Friday, August 26, 2016

Feature Friday with Little Bit of Magic Dust!

Sanda of Little Bit of Magic Dust was the winner of our 'inspiration' challenge two weeks back, and we're thrilled to learn more about her and her gorgeous work!

1. Please tell us about yourself...
Hi, my name is Sanda Stankovic, I live in Melbourne, Australia. We are a household of 2 pretend adults, 2 kids and 2 (what was until last year 3) dogs. So, I have plenty of photography subjects.

2. Can you describe your style in 3 words? Why those words?

Genuine, everyday, ordinary. I try to take photos that we can all look back on and evoke emotions that were associated with that time and place in our family's history. A bit like when a certain smell takes you back to your childhood. I try to do that with photos, record the life as is but edit it in a way that paints a picture of how I am experiencing that moment. Photography is my hobby which allows me to develop the taste I like, when I have time. It has been somewhat of a slow process I must admit.

3. What sparked your passion for photography?
I adore animals. The physique of dogs initiated it all-the athleticism of dogs, getting that wow action shot became an obsession. I had a very modest camera but it was quite fast, so it all started there. My kids took it to the next level, no doubt because I wanted to turn it into more whimsical, story telling kind of photography.

4. What's in your camera bag right now?
I have the most simple gear. Most of my photography is with my 50mm 1.4g nikon lens and d700 camera. I am happy with those and it took me a while to use that lens well. I have been dying for a 24mm 1.4g, hopefully I add that one soon. I do have 85mm lens and a lensbaby but I hardly ever use them.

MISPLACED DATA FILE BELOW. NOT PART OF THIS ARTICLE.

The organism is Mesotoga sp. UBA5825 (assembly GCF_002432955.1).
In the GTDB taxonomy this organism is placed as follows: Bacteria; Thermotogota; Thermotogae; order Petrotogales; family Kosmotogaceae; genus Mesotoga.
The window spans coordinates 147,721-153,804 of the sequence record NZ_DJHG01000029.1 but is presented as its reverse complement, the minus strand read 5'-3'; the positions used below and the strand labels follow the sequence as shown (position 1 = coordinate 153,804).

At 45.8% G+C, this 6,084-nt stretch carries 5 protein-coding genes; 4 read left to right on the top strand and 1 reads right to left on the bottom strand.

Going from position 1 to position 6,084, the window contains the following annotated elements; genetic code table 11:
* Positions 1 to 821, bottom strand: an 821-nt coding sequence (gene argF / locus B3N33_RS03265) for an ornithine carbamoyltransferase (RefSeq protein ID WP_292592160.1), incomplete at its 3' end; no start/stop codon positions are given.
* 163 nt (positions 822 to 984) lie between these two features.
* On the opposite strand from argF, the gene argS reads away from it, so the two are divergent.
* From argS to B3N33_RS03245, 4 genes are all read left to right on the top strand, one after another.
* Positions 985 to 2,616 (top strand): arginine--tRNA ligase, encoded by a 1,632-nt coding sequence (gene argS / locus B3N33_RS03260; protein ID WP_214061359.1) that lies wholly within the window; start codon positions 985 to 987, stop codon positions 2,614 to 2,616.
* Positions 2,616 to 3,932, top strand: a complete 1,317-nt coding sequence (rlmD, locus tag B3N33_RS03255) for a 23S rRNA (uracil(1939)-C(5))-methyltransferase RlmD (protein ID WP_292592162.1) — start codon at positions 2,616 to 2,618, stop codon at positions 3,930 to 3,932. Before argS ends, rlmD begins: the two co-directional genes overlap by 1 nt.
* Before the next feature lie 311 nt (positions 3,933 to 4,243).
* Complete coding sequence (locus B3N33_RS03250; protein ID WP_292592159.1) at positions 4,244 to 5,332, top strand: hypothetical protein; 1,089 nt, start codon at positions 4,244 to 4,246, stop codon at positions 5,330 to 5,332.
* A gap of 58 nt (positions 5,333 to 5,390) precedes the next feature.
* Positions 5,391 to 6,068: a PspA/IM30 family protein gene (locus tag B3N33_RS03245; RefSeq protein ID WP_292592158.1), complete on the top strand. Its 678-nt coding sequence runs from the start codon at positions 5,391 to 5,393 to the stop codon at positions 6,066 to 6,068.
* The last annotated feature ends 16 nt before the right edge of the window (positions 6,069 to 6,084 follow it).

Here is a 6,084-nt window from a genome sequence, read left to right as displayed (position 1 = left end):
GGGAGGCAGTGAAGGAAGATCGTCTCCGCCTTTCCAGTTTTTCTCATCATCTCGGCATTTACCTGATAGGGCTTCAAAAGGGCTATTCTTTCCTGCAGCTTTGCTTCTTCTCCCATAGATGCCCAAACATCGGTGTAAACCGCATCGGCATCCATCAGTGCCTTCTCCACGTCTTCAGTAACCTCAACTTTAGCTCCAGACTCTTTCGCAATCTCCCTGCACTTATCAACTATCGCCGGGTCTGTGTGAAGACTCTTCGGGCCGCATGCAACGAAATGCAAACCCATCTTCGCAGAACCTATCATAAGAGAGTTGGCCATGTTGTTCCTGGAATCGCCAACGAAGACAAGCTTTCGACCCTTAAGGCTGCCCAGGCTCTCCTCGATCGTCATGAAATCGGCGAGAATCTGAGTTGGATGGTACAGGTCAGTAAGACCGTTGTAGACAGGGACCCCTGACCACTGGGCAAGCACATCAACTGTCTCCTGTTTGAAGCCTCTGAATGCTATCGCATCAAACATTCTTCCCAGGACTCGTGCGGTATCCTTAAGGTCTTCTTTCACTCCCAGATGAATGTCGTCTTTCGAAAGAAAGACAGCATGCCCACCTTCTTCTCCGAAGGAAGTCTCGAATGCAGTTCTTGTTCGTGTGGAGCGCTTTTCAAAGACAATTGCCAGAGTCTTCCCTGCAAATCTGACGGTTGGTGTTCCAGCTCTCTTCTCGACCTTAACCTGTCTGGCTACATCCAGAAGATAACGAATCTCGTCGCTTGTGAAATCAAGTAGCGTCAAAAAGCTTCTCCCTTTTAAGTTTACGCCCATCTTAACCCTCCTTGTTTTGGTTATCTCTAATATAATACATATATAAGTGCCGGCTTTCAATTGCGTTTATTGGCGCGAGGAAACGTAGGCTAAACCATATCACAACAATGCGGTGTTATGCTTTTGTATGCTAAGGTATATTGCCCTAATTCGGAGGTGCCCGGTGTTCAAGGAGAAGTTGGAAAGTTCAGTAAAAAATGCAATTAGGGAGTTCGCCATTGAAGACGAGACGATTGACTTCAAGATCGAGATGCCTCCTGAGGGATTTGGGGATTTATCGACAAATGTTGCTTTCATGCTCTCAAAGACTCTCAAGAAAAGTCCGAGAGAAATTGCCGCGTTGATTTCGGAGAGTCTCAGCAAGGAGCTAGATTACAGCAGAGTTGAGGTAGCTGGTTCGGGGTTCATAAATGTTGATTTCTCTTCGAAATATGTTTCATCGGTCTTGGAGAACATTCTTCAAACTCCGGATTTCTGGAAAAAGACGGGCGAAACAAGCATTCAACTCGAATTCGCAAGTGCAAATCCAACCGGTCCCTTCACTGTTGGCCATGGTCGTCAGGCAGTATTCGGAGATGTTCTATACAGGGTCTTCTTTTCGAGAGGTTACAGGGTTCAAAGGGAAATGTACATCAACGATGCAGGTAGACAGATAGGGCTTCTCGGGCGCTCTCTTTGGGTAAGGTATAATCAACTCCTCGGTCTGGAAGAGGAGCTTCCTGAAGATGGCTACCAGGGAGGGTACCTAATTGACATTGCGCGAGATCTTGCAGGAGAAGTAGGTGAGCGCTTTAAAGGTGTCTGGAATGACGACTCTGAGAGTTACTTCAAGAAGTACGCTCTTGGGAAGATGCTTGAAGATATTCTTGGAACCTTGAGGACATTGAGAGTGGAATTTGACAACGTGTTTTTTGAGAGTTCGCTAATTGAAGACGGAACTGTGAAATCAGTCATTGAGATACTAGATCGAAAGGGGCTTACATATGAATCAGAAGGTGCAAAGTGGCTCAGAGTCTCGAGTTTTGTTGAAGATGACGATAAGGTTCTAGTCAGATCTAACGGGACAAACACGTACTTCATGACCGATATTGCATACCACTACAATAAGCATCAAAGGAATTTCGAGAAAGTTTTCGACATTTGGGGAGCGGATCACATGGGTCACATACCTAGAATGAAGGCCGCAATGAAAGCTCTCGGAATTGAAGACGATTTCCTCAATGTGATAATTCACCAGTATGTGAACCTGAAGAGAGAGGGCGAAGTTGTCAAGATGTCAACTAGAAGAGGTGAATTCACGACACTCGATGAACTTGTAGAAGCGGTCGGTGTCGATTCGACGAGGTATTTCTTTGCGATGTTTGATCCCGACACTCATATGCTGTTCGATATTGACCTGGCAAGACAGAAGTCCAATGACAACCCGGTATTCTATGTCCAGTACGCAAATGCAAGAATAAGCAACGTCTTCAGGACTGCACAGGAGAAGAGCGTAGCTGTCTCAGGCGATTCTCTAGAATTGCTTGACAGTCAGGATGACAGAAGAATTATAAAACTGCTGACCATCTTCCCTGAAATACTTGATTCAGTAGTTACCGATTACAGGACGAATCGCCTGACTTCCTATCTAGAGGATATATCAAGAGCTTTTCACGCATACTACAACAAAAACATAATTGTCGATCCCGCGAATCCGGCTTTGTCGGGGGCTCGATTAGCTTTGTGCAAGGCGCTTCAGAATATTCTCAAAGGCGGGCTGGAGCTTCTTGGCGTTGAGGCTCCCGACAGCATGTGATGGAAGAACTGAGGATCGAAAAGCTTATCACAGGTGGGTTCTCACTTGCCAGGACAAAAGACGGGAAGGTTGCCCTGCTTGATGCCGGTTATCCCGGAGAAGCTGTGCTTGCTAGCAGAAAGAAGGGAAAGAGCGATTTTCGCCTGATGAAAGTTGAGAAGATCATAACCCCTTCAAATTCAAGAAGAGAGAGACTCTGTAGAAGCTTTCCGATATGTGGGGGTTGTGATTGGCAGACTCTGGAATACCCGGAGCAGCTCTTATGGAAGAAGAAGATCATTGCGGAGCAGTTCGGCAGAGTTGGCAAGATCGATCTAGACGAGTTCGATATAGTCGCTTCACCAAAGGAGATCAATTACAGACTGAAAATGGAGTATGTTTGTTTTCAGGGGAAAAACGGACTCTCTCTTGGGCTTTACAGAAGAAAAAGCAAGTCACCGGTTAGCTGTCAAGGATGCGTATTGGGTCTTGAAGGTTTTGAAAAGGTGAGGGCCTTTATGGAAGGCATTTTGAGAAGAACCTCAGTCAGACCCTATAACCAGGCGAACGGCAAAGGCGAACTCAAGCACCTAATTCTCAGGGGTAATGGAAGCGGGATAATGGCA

5. What is your dream shoot or project?

Snow. I have never done any photography in show. I would love to try it. Another thing is a studio dog shoot. I would love to do that one day. I dont have a studio and one day I would like to have a small one at home.

6. What are some of the misconceptions you had about photography and photographers at the beginning of your photography journey? Have they changed, and how?

My major misconception was that photography should be easy if you are gifted. I have given up many times and started again because I got discouraged at how bad my photos were. There is, like with anything else truth to that, but like with everything else, you really have to try, and try hard and really practice to improve. I also tried to imitate others, use all the rules of what makes a good photo and although there are some basic rules I follow, I found that they stressed me out and made it really not fun. So I really just do my own thing now and hope I grow in the process.

7. What advice would you give to newbie photographers? What advice do you wish you'd been given at the very beginning?
Two things: do not underestimate the power and importance of editing. Editing is such a delicate art and it can really take a photo to the next level or totally ruin it. I would invest in learning the basics of editing early on if you plan on editing your photos. The second thing is to learn the power of light in photography. The angle at which a photo is taken can dramatically change the story. 

Find more of Sanda's work here:

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